CA Dept. of Public Health
“I still use what I learned at SPH”: A Conversation with Ronald Chapman, Director, California Department of Public Health
With a population greater than that of all but 34 nations in the world, California poses its share of public health challenges. But they don’t seem to faze Ronald Chapman, M.D., M.P.H. ’85 (in Health Behavior and Health Education), who became director of the state’s Department of Public Health in June. Appointed by Governor Jerry Brown, Chapman says he’s thrilled to be back in state government after spending the past several years working at the county level. Over the summer he spoke to Findings about life and work in the Golden State:
What’s the biggest challenge of your new job?
Prioritizing services and programs. At the beginning of the recession we talked about doing more with less, and then as it wore on we talked about doing less with less, and I’m now at point where I’m talking about doing the best we can with what we have. That’s the challenge. And of course California has a very, very diverse population.
You’ve just spent seven years working at the county level. How do you expect that experience to inform your work with the state?
As the director of a county health department, I found the partnership with medical care to be really critical to the success of public health, and that’s something I think has a lot of potential, especially as we move into health care reform. Medicine and public health tend to work in silos, but my experience has been when the two are able to partner they’re very successful. One easy example is emergency preparedness. When public health has a great partnership with hospitals, clinics, doctors, and their respective organizations, it speeds up response time and makes things run very smoothly. When you’ve got a relationship developed, with trust and respect, it’s easy to pick up the phone and call the hospital CEO and get things done.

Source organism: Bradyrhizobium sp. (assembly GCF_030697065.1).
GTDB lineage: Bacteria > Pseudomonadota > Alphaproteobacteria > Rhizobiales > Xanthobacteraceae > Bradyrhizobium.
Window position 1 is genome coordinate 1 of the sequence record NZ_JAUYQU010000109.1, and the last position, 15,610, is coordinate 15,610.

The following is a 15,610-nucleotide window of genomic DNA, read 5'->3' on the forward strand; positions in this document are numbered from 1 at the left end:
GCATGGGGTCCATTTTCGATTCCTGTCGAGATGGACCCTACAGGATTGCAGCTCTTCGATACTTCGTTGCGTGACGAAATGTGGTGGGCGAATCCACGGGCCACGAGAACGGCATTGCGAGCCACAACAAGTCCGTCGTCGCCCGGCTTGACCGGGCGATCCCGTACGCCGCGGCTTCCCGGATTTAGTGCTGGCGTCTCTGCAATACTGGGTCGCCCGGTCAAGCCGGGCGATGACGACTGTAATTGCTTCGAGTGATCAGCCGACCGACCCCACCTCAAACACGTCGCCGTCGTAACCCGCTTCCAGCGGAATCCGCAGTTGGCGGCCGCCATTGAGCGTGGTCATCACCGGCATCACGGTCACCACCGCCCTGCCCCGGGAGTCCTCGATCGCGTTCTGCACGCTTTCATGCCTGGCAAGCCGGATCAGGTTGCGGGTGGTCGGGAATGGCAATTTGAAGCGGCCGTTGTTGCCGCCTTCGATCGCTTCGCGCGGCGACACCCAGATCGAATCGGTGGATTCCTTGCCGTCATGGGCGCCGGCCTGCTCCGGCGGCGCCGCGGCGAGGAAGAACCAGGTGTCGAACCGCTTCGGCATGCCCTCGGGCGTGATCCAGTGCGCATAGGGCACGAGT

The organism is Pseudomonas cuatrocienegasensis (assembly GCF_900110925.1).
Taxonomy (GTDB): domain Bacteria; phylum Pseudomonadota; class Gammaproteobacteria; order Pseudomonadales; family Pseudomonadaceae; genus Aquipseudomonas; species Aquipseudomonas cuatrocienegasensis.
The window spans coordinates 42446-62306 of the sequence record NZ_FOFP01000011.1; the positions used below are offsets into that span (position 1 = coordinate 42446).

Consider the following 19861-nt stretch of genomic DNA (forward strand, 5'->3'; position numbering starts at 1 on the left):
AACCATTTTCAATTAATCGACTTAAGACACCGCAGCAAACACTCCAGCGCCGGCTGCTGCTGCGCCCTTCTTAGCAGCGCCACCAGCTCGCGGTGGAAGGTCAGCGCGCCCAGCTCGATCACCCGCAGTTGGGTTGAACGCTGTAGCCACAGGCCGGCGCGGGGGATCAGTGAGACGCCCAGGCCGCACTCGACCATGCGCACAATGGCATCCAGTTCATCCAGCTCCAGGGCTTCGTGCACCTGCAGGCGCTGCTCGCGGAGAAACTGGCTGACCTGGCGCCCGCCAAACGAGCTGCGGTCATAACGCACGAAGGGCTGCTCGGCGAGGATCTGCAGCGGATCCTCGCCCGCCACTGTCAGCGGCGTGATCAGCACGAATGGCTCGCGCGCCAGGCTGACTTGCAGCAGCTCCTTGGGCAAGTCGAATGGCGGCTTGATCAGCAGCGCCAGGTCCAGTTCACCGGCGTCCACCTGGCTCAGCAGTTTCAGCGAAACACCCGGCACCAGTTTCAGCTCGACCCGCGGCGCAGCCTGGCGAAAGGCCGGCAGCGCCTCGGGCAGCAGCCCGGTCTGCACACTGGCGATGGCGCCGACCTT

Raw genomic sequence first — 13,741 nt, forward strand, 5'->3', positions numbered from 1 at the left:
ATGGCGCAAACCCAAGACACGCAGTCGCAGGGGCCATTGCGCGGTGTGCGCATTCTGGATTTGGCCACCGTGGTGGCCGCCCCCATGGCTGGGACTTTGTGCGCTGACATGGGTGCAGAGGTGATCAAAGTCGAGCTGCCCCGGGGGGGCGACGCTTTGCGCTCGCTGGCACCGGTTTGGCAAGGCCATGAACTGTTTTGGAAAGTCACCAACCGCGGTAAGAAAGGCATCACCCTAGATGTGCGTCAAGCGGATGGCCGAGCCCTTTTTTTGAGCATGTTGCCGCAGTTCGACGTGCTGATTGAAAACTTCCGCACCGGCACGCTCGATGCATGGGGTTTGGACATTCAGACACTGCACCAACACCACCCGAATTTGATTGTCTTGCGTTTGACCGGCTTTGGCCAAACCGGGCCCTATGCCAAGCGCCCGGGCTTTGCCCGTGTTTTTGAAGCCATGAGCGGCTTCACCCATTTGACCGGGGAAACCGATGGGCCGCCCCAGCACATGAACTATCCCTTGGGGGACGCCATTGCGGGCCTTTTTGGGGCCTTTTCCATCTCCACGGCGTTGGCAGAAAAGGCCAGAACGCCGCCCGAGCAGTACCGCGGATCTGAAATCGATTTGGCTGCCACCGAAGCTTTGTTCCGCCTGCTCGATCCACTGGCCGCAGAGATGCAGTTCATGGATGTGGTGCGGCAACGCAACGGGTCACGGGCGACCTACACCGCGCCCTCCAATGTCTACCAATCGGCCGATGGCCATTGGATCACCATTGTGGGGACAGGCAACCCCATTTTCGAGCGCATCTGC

You’re a California native. Why did you pick Michigan for your MPH?
It was mostly the winters I was attracted to—just kidding. I loved the Ann Arbor campus. But I also really appreciated the fact that to get the MPH you were required to do a four-month applied internship, so I did it at the Washtenaw County Health Department, and it was great. The health behavior health education program also was one of the top in the country. I still use a lot of what I learned. I took courses in community organizing with Barbara Israel and Scott Simonds, and when I have meetings with community organizations, I’m still using what I learned from those classes—how to communicate, how to listen, how to partner with very, very diverse communities. When we’re doing social marketing, when we’re doing community health education, when we’re developing patient-education materials and campaigns, I’m able to really give some good input into that process, which people don’t often expect from a physician.
How do you deal with stress?
I have a good sense of humor—that’s important. And I regularly engage in physical activity. I love cycling and skiing and surfing when I can, which is totally a California thing. I love yoga. That’s a great stress reliever.